What are the issues?
It is true that many students with significant and complex disabilities work harder and longer to learn skills needed for day-to-day activities such as tying shoes, telling time and going to the bathroom. However, there is nothing to prevent students from learning academics and necessary functional skills. Every student with disabilities, no matter what his or her individual needs and strengths, has the right to access the general curriculum with special education supports and services. Additionally, students with significant disabilities have the right to an IEP reflecting stated goals and objectives. This does not prevent the team from augmenting the IEP with functional goals and objectives if deemed necessary.
Some possible responses:
“I want Jane to receive excellent instruction and be included with her friends and classmates in all school activities. Jane needs an IEP that will provide her with both functional and academic goals. I would like to work together to identify the goals for Jane and then talk about how we can help her with her functional skills here and at home.”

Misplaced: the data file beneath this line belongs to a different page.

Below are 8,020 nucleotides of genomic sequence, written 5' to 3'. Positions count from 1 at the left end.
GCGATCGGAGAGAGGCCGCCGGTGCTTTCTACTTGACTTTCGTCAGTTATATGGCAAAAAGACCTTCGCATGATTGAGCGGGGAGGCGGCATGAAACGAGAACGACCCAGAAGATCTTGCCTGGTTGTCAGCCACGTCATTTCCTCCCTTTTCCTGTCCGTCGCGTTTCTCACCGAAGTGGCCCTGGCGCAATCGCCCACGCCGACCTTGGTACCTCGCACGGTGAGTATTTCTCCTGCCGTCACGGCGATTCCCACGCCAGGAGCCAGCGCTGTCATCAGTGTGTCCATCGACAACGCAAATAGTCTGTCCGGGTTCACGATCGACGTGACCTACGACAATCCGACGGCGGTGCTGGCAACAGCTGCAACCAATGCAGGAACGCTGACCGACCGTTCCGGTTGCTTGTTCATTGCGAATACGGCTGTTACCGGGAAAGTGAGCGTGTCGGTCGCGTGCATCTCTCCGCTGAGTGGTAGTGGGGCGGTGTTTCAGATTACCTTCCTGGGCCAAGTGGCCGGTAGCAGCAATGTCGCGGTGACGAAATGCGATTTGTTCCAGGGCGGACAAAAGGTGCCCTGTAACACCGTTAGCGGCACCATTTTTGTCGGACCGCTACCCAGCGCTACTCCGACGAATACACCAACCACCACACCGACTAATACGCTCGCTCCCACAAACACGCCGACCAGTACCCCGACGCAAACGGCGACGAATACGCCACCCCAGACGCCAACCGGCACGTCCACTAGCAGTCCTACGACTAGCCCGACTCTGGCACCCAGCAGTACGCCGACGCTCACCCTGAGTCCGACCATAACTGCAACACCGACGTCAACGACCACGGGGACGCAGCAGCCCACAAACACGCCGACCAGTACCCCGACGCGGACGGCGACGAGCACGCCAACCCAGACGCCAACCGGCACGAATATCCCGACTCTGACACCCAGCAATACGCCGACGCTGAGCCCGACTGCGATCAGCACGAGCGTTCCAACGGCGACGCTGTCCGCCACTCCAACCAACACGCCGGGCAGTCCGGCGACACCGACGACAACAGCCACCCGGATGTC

“If we cannot provide Jane good quality instruction and access to the general curriculum, then we need to identify other options available for her. We need services that will support Jane’s functional skill needs while she is learning reading, math and the other skills that all students will need in the future.”